“We’ve had great success with the second half of the entire NASCAR season, and then we’ve had half of the IndyCar package [since 2009] … But we never had the real meat of the series and that didn’t set anybody up for success.

“Having the entire package of IndyCar now – all 17 races, qualifying, practice, you name it – really sets IndyCar on a strong path and solidifies NBC’s position as the home of motorsports. I think it becomes a property much like the Premier League, the NHL, and even the Olympics and the Triple Crown. We have 100 percent of the media opportunity and we can put all those great assets behind it.”

With the storm no doubt keeping some traders home, the floor of the NYSE was relatively subdued. But that made it no less important to be at the heart of Wall Street. Miles and his team are pursuing a new title sponsor for the IndyCar Series to replace Verizon, which will fully focus its efforts in the series with the powerhouse Team Penske going forward in 2019.

The new deal – which includes 8 races per year on the NBC network (with the remaining races going to NBCSN), live streaming of all races, and a direct-to-consumer package with NBC Sports Gold – gave Miles plenty to push for any potential backers. As for Hinchcliffe, he held his own nicely in an interview that also explored IndyCar’s global ambitions, the impact of technology on the sport, and of course, his spin around the ballroom on “Dancing with the Stars.”

On the ride back to 30 Rock, Miles was confident that NBC can play a big role in attracting a sponsor that can help the series keep growing.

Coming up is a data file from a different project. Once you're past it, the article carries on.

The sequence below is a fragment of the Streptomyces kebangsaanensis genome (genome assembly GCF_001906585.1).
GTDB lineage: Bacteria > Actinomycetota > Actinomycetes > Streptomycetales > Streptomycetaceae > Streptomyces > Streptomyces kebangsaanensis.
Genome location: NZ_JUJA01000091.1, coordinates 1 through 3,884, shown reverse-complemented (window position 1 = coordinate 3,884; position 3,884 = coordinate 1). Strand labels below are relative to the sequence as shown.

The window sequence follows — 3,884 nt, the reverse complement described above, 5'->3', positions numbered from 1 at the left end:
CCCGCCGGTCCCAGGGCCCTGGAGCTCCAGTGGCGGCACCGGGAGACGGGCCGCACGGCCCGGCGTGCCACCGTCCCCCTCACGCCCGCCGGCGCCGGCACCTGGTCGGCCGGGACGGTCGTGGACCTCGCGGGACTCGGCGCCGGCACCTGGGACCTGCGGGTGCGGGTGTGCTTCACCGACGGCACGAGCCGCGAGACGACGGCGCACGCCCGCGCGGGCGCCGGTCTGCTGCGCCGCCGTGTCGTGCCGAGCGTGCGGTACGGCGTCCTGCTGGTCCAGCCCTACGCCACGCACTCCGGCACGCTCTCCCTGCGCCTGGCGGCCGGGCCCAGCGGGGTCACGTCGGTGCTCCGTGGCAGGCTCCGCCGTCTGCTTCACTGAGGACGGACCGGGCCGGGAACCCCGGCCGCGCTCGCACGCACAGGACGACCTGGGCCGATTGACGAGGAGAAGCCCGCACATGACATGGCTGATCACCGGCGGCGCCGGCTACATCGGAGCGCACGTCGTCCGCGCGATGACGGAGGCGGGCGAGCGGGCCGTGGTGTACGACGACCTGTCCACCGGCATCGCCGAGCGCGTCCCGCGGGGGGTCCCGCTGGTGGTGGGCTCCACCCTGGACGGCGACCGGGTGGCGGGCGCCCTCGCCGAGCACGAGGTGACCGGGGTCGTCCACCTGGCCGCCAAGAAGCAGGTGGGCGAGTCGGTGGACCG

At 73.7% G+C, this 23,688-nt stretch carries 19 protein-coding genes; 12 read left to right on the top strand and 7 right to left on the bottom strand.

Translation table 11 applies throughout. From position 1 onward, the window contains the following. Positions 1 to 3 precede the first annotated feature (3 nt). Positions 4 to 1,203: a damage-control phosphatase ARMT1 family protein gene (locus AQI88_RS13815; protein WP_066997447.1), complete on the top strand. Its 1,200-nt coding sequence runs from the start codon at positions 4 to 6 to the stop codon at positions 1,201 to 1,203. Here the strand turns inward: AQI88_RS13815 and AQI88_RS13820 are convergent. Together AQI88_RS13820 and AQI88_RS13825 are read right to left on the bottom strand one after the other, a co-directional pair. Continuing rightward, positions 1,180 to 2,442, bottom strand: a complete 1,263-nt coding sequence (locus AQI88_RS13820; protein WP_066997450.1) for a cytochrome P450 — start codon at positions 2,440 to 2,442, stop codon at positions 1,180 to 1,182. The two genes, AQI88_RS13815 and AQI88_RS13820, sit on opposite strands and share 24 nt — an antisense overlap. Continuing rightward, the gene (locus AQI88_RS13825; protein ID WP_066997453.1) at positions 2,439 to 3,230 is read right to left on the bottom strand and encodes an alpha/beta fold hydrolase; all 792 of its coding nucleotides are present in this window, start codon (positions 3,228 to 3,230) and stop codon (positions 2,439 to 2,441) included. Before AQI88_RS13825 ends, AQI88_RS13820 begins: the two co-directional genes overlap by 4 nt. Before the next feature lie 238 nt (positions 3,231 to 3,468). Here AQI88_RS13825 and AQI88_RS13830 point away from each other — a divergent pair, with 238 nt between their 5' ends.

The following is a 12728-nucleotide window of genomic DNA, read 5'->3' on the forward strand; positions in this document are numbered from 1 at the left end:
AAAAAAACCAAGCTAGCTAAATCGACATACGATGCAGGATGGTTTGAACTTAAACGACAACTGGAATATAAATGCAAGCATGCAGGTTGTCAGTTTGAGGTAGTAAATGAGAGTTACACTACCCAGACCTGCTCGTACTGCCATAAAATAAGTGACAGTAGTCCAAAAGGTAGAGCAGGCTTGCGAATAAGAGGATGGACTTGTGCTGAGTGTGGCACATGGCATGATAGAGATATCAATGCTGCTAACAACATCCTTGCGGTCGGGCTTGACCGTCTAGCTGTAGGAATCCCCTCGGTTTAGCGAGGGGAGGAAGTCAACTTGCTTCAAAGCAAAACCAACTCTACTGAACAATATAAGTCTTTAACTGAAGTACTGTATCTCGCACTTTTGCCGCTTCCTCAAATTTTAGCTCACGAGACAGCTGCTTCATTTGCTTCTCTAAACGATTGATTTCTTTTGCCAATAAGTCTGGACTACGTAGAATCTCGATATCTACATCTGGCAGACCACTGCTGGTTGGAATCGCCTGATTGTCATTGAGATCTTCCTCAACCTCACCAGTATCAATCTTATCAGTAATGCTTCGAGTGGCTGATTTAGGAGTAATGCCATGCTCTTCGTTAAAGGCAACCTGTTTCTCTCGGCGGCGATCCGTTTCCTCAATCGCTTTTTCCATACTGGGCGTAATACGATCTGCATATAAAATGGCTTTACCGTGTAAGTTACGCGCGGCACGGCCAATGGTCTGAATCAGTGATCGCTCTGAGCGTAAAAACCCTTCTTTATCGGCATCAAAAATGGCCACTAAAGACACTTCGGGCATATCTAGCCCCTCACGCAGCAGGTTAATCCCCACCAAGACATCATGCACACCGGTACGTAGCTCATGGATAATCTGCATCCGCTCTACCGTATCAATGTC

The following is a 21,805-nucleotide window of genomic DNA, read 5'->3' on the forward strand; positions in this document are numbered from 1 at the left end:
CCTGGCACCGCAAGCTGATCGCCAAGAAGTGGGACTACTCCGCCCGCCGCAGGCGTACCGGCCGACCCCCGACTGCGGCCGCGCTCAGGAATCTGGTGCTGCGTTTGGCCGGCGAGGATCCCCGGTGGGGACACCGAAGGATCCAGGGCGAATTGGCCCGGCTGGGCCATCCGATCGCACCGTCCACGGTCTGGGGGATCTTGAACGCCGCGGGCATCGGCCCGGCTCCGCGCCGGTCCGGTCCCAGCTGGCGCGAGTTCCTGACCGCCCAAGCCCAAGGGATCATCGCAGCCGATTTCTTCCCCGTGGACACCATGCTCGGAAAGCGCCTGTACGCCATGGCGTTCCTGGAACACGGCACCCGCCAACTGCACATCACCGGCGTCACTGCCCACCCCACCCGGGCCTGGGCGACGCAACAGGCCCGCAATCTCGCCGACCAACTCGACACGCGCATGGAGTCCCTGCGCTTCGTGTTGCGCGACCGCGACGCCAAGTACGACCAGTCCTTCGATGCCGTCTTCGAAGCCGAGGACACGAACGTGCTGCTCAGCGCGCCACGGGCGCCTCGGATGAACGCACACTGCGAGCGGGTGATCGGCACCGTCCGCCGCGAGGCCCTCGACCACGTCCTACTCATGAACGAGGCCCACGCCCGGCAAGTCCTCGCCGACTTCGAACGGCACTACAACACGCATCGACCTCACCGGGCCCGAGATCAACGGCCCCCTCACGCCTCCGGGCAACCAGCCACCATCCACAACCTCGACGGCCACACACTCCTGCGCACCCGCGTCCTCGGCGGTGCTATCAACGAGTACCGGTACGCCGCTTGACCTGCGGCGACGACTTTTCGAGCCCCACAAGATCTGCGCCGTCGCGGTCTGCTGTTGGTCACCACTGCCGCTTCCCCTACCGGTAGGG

“With respect to our work in finding the best title sponsor, it’s really important – and this has not been talked about much – but we expect to work with hand in glove with NBC’s sales,” he explained. “We have the opportunity to create packages which are both broadcast sponsorship and series sponsorship, I think, in a way that doesn’t come along very often.

“Usually, the media deal and the sponsorship deal doesn’t align like this, so we’re really excited about the offering we’ll have and the approach to the market we can take.”

Should the partnership with NBC bear fruit on that front and others, it will only add to the upswing that the IndyCar Series has had in recent years.

Hinchcliffe has been a witness to that. He entered the series in 2011, when it was trying to find its footing after the sport’s reunification three years earlier. After 13 years of CART vs. the Indy Racing League, getting everything back under one roof was not a smooth process.

But fast-forward seven years, and things have changed for the better. TV ratings and digital viewers have gone up. Race scheduling has become more stable and enhanced with the return of traditional open-wheel markets. And this year’s debut of the universal aero kit aims to pump up the action on the track, while also giving the cars a cleaner, meaner look.

Now, with NBC all in, Hinchcliffe is bullish on his sport’s future.

“This is a game-changing thing for us,” he declared. “If you look at the last four or five years, we’ve seen a steady growth in pretty much every measureable metric that there is – in a time where, globally, motorsports is in a bit of a downturn.

“The fact that IndyCar was able to rally against a global dip in motorsports interest, attendance, sponsorship – it speaks volumes to what we have been doing and this is just gonna take us to that next level.”